The charged conductors could be printed singly or in multiple arrays. A thin strip of gold was used to connect them, and an external connector could also be plugged, if necessary.

They were built to have maximal thickness of 1200 nanometres for all the versions, as tested in the study. The connectors, here, consisted of thin wires, whereas conventional electrode connectors were bulkier.

Following this, the electrodes were transferred onto skin using water, which removed a very thin layer of starch incorporated in the printouts. Despite this, they were reported to perform well, with an efficacy comparable to that of conventional electrodes (used as controls).

The controls were often placed next to or opposite the tattoos on the faces or arms of the study participants. These traditional electrodes were typical gold/gold chloride and titanium, which could be applied to the skin with liquid or gel.

The researchers found that the modulus of skin impedance associated with one hour's worth of wearing each electrode type was approximately 94 kiloohms (kΩ) for the tattoo, 94kΩ for the titanium electrode and 102kΩ for the Ag/AgCl electrode respectively.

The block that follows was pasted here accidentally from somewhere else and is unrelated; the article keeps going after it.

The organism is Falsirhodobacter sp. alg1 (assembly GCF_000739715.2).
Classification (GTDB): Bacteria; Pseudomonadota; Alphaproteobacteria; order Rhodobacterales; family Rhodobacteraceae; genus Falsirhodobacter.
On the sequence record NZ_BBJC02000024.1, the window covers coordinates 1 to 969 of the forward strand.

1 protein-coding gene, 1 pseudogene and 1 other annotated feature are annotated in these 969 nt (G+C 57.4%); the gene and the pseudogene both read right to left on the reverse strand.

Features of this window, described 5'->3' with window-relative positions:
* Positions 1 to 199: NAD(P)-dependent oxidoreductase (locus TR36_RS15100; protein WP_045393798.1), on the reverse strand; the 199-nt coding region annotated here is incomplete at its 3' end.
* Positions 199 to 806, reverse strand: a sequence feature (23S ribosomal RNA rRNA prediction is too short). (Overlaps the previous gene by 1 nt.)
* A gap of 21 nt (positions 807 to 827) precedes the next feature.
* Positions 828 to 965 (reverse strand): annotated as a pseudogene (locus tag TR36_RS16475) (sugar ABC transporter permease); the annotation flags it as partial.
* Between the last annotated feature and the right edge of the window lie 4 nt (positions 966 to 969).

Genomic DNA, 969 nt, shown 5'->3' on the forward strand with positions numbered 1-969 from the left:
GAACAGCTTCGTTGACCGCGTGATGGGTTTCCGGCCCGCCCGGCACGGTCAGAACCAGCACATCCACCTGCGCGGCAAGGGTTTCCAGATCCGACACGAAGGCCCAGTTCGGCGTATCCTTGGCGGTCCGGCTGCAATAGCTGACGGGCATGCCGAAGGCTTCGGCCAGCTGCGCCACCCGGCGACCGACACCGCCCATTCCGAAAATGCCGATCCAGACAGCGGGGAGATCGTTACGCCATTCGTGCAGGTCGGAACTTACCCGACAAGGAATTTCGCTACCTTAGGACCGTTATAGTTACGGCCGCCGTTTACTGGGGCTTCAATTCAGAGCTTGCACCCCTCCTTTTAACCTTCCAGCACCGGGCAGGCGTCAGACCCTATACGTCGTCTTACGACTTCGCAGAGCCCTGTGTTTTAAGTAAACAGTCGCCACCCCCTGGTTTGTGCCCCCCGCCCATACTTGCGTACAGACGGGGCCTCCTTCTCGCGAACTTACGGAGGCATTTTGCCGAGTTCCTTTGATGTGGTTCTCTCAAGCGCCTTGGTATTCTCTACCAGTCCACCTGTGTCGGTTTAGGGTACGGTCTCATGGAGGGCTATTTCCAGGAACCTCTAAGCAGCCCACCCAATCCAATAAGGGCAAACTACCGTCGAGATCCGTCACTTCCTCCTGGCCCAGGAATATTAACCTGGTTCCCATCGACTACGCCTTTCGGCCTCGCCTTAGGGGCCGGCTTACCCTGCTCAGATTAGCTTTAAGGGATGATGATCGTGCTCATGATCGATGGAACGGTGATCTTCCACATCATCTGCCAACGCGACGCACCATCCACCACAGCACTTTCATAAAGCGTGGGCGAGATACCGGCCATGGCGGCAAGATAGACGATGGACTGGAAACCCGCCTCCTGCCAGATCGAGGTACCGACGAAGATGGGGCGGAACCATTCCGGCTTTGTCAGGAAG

A transfer paper with multiple electrode array.

A transfer paper with multiple electrode array. (Source: Lunghammer - TU Graz)

Tattoo Electrodes versus Conventional Electrodes

The tattoo electrodes were reported to exhibit superior impedance to the conventional types at various frequency ranges, including that associated with EMG (10 to 450 hertz (Hz)). Their signal-to-noise ratio for ECG readings was also lower compared to the standard, indicating that the former was suitable for use with conventional monitors.

A test of facial EMG using a multi-tattoo array and standard electrodes found that the median and mean frequencies recorded were similar. Additionally, the signal-to-noise ratio of the tattoos was (again) reduced compared to the controls.

The researchers also reported that the tattoos retained their signal integrity and original layered structure when applied to skin that grew hair.

Advantages of Tattoo Electrodes

The researchers hypothesised that these innovative electrodes would better be able to conform to the skin than conventional electrodes.